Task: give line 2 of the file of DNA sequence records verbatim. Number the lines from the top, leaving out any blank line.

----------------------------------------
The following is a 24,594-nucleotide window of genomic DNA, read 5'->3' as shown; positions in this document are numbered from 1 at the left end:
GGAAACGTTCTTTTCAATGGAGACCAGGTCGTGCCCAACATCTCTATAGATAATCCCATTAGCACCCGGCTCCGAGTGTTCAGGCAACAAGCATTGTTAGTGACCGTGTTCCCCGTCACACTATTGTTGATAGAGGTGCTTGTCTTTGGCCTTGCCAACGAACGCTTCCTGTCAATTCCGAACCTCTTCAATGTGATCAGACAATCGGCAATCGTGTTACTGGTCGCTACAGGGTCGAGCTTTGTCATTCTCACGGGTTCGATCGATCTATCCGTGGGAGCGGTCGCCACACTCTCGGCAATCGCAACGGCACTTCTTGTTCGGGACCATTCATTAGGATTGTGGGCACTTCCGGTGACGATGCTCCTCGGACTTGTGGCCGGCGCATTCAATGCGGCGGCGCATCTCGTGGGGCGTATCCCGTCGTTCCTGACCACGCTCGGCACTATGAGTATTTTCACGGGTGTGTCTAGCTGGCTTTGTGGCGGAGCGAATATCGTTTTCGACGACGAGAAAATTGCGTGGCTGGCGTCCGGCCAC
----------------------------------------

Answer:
GGAAACGTTCTTTTCAATGGAGACCAGGTCGTGCCCAACATCTCTATAGATAATCCCATTAGCACCCGGCTCCGAGTGTTCAGGCAACAAGCATTGTTAGTGACCGTGTTCCCCGTCACACTATTGTTGATAGAGGTGCTTGTCTTTGGCCTTGCCAACGAACGCTTCCTGTCAATTCCGAACCTCTTCAATGTGATCAGACAATCGGCAATCGTGTTACTGGTCGCTACAGGGTCGAGCTTTGTCATTCTCACGGGTTCGATCGATCTATCCGTGGGAGCGGTCGCCACACTCTCGGCAATCGCAACGGCACTTCTTGTTCGGGACCATTCATTAGGATTGTGGGCACTTCCGGTGACGATGCTCCTCGGACTTGTGGCCGGCGCATTCAATGCGGCGGCGCATCTCGTGGGGCGTATCCCGTCGTTCCTGACCACGCTCGGCACTATGAGTATTTTCACGGGTGTGTCTAGCTGGCTTTGTGGCGGAGCGAATATCGTTTTCGACGACGAGAAAATTGCGTGGCTGGCGTCCGGCCAC